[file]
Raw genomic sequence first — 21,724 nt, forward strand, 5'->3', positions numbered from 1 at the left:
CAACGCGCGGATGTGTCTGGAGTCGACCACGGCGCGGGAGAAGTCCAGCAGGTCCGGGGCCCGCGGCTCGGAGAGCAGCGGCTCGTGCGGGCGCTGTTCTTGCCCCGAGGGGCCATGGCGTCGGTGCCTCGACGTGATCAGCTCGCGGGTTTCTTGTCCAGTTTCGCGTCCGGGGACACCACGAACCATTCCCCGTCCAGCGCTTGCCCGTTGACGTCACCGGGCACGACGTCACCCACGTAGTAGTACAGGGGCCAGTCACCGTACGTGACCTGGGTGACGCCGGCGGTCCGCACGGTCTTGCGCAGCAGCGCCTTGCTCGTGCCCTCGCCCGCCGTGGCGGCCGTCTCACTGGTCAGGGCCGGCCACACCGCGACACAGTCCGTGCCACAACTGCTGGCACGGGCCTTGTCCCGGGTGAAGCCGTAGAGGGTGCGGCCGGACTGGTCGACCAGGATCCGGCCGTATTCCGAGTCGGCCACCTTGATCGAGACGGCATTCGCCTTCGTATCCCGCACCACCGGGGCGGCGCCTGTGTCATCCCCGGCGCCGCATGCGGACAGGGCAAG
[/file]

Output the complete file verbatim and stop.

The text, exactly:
Raw genomic sequence first — 21,724 nt, forward strand, 5'->3', positions numbered from 1 at the left:
CAACGCGCGGATGTGTCTGGAGTCGACCACGGCGCGGGAGAAGTCCAGCAGGTCCGGGGCCCGCGGCTCGGAGAGCAGCGGCTCGTGCGGGCGCTGTTCTTGCCCCGAGGGGCCATGGCGTCGGTGCCTCGACGTGATCAGCTCGCGGGTTTCTTGTCCAGTTTCGCGTCCGGGGACACCACGAACCATTCCCCGTCCAGCGCTTGCCCGTTGACGTCACCGGGCACGACGTCACCCACGTAGTAGTACAGGGGCCAGTCACCGTACGTGACCTGGGTGACGCCGGCGGTCCGCACGGTCTTGCGCAGCAGCGCCTTGCTCGTGCCCTCGCCCGCCGTGGCGGCCGTCTCACTGGTCAGGGCCGGCCACACCGCGACACAGTCCGTGCCACAACTGCTGGCACGGGCCTTGTCCCGGGTGAAGCCGTAGAGGGTGCGGCCGGACTGGTCGACCAGGATCCGGCCGTATTCCGAGTCGGCCACCTTGATCGAGACGGCATTCGCCTTCGTATCCCGCACCACCGGGGCGGCGCCTGTGTCATCCCCGGCGCCGCATGCGGACAGGGCAAG